As I write, we have entered the fourth week of this new and surreal existence. My inbox and social media feeds are overflowing with advice on coping during the pandemic — tips for staying healthy, disinfecting properly, managing anxiety, and maximizing gratitude. Oddly enough, what I have found most comforting is a psychologist’s reminder of the stages of grief — and the way that we each will cycle (and re-cycle) through these stages. Whether we are grieving for actual lives lost, or the loss of life as we know it, our grief is real and raw.

I am struck by how many conversations focus on the importance of journaling, writing through this experience, creating in any form as a source of sustenance and healing.

For me, opening the Merry Barn Writers’ Retreat was a personal passion. I hoped to design a space where others could experience the power of words and self-expression that have nourished me throughout my life. What I have come to learn is that my passion is not personal. It is universal. The ability to express ourselves — through words, art, music, or movement — is as essential to our humanity as the air we breathe. As we continue to create, may we carve out a new, more just and compassionate world.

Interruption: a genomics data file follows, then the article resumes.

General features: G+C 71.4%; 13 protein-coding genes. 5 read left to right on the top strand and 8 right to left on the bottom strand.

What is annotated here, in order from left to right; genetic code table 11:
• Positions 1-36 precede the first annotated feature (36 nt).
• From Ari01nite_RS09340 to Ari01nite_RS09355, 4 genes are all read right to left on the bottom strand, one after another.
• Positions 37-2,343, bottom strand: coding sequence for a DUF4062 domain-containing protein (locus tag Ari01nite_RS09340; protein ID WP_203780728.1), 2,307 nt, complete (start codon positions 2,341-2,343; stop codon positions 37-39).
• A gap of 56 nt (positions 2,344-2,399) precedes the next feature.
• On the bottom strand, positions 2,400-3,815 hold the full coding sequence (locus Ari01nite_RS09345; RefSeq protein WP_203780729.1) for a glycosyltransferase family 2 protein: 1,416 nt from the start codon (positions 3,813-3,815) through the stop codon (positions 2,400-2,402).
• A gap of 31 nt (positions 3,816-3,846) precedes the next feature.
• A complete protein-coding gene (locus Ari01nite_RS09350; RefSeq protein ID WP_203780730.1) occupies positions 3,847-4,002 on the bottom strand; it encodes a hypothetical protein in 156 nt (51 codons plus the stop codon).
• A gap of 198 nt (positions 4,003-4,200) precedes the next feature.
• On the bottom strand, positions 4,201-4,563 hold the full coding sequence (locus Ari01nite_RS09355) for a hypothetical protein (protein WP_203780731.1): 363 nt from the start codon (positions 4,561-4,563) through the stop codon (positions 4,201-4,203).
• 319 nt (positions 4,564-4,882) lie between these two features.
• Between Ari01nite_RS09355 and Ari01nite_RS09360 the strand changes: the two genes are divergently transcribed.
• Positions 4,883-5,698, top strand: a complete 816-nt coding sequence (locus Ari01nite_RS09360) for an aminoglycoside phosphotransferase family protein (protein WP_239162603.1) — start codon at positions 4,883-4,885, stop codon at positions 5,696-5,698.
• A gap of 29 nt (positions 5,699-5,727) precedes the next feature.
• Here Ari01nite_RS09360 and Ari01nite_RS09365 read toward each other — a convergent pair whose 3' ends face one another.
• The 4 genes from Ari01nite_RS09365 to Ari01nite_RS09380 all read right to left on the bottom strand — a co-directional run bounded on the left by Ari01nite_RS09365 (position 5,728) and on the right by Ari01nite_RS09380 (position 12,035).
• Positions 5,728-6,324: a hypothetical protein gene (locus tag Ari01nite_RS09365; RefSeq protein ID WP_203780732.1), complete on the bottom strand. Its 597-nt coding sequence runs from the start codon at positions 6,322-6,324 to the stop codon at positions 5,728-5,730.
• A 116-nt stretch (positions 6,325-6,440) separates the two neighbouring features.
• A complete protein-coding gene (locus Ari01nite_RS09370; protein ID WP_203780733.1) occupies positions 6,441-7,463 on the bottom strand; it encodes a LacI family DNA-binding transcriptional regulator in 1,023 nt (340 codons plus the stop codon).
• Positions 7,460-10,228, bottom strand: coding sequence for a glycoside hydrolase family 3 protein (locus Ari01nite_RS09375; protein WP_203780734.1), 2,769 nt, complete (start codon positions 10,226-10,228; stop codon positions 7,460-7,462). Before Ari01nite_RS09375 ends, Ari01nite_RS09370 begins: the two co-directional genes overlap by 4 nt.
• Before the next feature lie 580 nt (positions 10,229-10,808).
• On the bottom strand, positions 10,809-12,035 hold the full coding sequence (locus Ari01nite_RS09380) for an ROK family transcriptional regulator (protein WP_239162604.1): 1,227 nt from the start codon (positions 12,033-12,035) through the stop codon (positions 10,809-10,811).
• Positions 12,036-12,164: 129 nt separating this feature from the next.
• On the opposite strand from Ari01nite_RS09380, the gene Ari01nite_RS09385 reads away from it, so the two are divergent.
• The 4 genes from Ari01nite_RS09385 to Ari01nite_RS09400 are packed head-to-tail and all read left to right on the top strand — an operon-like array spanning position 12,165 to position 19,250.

– Stephanie Noyes McSherry

Stephanie Noyes McSherry is the founder of Merry Barn’s Writers’ Retreat, which is currently lending books at no cost to any children in Maine’s Mid-Coast. “We’ll curate a small collection based on kids’ wishes, use gloves and wipes to sanitize, and leave them for you on the porch by the side entrance,” says Stephanie. “Return when you want a new supply.” Send a request from the website’s contact page or email Stephanie directly at Read on!